Today, Psalm 121 declares to us such a reference point and constant! Today, we are reminded to look to God for all that we need in life, regardless of where we find ourselves looking from. He is constant. Whether on the mountain top, in the valley, walking through the wilderness or clinging on during an earthquake, we can and should look to God. The one who is constant, sovereign, and above all things, the one who remains faithful and consistent regardless of circumstance. The one who is the same yesterday, today and forever and the one who gives real meaning to those who look to him. God is the constant reference that we are looking for.

Psalm 121 | NIV | Look to the Lord

I lift up my eyes to the mountains— where does my help come from? 2 My help comes from the LORD, the Maker of heaven and earth. 3 He will not let your foot slip— he who watches over you will not slumber; 4 indeed, he who watches over Israel will neither slumber nor sleep. 5 The LORD watches over you— the LORD is your shade at your right hand; 6 the sun will not harm you by day, nor the moon by night. 7 The LORD will keep you from all harm— he will watch over your life; 8 the LORD will watch over your coming and going both now and forevermore.


A few weeks ago, we looked at Psalm 120, a Psalm that marked the beginning of a section known as the Psalms of Ascent (120 – 132). Fifteen Psalms that were used by pilgrims on their journey to Jerusalem. They contain a reference to the trials of our pilgrimage in this world: trials, suffering, adversity. Yet, they also speak of the assurances that come from looking to and trusting the Lord on that journey: Blessing, peace, direction and protection. Psalm 121 is the second of these Psalms. Psalm 120 reminded us to look to that which is unchanging (God) in the midst of distress. Of the importance of crying out to God in prayer and repentance, Psalm 121 builds on that as we are presented with a picture of God the sovereign protector who regardless of circumstance is with his children amid the chaos of the world.

Psalm 121 is a song and prayer for the weary travelling, it is one to be sung when life causes anxiety and fear to abound when the things we look to fade and so many voices to call us to trust them. We stop, sing and pray the truth of God the protector. God our constant guide and reference point, whether in celebration or Pandemic. We have one in whom we can trust, one to whom we can look and one who will forever go with us. The Lord is more than our guide, helper or reference point in this journey of life he is also our keeper. As we remember that our help comes from the one who is sovereign over heaven and earth.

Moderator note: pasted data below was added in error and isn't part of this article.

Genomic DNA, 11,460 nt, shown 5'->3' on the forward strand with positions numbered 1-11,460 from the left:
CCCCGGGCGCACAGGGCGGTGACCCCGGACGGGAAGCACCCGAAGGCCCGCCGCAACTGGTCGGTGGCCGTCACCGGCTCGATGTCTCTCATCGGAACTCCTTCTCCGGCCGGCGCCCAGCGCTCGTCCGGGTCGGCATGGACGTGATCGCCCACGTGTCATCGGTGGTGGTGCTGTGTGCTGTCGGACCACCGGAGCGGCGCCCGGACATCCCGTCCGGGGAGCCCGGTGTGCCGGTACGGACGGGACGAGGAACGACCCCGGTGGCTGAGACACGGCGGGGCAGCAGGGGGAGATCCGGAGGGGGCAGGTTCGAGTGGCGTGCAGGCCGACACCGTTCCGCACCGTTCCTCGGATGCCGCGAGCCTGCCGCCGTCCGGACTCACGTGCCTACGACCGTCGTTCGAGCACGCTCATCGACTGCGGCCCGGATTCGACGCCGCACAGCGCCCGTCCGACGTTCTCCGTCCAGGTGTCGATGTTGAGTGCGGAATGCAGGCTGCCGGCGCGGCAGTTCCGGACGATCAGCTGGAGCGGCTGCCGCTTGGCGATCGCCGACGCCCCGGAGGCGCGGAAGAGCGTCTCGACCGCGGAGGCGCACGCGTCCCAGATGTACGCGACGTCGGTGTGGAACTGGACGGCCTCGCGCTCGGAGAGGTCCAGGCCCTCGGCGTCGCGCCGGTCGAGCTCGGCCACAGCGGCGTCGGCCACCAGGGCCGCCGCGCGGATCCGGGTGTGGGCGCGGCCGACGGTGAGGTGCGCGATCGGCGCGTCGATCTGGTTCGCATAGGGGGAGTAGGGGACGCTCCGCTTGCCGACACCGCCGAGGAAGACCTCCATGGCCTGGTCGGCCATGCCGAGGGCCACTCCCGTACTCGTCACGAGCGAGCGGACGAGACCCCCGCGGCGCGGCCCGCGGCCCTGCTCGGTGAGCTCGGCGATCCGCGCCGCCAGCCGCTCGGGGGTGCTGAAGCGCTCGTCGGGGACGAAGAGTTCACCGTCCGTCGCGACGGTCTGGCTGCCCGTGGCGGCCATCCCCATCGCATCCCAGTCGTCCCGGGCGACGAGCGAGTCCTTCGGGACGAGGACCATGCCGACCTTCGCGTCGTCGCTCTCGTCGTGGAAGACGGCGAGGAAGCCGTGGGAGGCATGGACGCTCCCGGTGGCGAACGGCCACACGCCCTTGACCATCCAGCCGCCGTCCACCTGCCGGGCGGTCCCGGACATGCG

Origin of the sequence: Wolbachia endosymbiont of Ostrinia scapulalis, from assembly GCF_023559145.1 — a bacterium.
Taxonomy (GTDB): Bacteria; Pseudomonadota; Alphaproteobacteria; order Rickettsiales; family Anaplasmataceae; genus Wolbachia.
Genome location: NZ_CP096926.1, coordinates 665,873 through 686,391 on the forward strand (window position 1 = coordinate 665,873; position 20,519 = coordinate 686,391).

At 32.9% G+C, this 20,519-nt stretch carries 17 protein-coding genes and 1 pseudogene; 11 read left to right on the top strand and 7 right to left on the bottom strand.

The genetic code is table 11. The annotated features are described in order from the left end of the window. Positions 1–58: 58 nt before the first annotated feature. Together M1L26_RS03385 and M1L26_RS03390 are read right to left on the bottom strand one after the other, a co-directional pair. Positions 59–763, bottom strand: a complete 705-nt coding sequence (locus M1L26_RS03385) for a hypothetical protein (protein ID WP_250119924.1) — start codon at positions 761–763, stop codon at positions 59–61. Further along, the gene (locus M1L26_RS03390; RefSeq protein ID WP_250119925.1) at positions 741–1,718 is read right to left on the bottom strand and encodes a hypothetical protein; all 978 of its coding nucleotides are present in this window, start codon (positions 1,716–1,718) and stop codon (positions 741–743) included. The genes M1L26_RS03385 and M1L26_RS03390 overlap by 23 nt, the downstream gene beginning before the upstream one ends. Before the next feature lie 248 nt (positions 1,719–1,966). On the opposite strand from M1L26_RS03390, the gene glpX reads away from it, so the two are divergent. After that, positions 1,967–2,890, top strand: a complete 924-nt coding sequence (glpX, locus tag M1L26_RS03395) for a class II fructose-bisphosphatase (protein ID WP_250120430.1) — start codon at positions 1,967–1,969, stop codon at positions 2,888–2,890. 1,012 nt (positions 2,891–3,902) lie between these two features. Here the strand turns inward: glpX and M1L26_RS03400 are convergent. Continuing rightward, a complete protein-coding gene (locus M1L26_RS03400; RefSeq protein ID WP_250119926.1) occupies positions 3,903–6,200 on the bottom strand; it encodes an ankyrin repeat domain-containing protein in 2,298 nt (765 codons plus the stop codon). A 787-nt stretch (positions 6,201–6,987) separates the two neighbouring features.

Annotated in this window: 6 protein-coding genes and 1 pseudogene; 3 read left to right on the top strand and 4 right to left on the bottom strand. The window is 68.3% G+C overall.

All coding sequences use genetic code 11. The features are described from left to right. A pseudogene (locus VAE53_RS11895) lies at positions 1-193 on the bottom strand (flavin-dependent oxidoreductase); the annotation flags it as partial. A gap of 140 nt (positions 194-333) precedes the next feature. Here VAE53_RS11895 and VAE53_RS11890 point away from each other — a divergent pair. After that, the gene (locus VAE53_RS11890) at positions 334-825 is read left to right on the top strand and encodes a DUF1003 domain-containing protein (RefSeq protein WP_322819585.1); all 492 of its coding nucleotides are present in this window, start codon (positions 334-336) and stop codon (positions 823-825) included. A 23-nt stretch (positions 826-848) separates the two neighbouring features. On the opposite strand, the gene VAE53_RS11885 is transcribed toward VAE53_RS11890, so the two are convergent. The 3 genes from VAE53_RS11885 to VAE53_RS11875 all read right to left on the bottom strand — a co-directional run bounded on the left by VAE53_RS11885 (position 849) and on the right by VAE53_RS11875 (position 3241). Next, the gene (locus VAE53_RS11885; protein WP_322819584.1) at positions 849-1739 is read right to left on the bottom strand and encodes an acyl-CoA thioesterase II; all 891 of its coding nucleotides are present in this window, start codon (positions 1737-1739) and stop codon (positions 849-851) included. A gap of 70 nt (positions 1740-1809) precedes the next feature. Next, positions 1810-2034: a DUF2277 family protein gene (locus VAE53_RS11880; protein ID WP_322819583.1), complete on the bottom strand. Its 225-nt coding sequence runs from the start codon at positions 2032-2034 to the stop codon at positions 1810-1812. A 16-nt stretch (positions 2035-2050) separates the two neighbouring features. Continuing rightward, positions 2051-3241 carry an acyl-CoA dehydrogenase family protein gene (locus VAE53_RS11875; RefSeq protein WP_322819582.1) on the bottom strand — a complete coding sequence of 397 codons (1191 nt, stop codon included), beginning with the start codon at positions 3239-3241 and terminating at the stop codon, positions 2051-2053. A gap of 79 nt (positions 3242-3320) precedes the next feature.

The voice in this Psalm is both an individual speaking, and one being spoken to. As the ‘I’ and ‘you’ are singular in their tone. Meaning that this could be an individual speaking and declaring the truth of God the protector and guide, or the voice of someone speaking to an individual on the pilgrimage that is life. Regardless the message is the same: We must look too, and trust in the Lord for our help, providence and protector. He is the one in which we can trust.

1 – Knowing Where our Help Comes From (1-2)

I lift up my eyes to the mountains— where does my help come from? 2 My help comes from the LORD, the Maker of heaven and earth.

What a question to ask! it is probably one that we have all been wondering over the last eight weeks of lockdown, as normal evaporates like the steam off our morning cup of coffee, and we find ourselves living in a world that seemed unimaginable even in January. All that was once gave us confidence now looks as secure as Ice Cream in the microwave. Governments feel limited, Celebrities have gone quiet, our leaders lost. All our usual sources of wisdom and guidance have like the roads around us gone quiet. Thus, the question we ask here is the right question for everyone one of us to consider:

“Where does our help come from?”

Knowing Where to Look

We are presented with the image of a traveller who’s eyes are focused to the distant skyline; he sees the hills/mountains that are ahead. It is an image that that could either represent a place to be feared or a place of sanctuary and safety. I think the duality of this lesson is useful for us, it reminds us that the point is not to where they look, but, the fact that they can look past the hills to known the answer to their question.

Here we are challenged to consider what we have been looking to in these moments in fear or hope, then to look past them! Often it is the same things in which we find a sanctuary that often causes us to become fearful for our future: health, finance, family, possessions or positions. Like the weary traveller, we must again renew our gaze and look to the only one who can help us – the Lord. As the Psalmist answers his own question with a declaration over not just one journey, but life. Our help comes from Yahweh (Lord) the maker of heaven and earth. Thus, the Psalmist can look away from the sanctuary the mountains may offer or the dangers he may face in them to the Lord who made them!

The Maker of Heaven and Earth

The maker of heaven and earth is not just a statement of belief from the traveller. It is a declaration to all of the power of the Lord: He who creates this world will also defend. God is as active today as he was in the beginning! He who called his people will also protect his people. In a context where people believed gods were limited to a specific geographic area, we are reminded of a God who is not limited to one place but holds the heavens and the earth in his hand.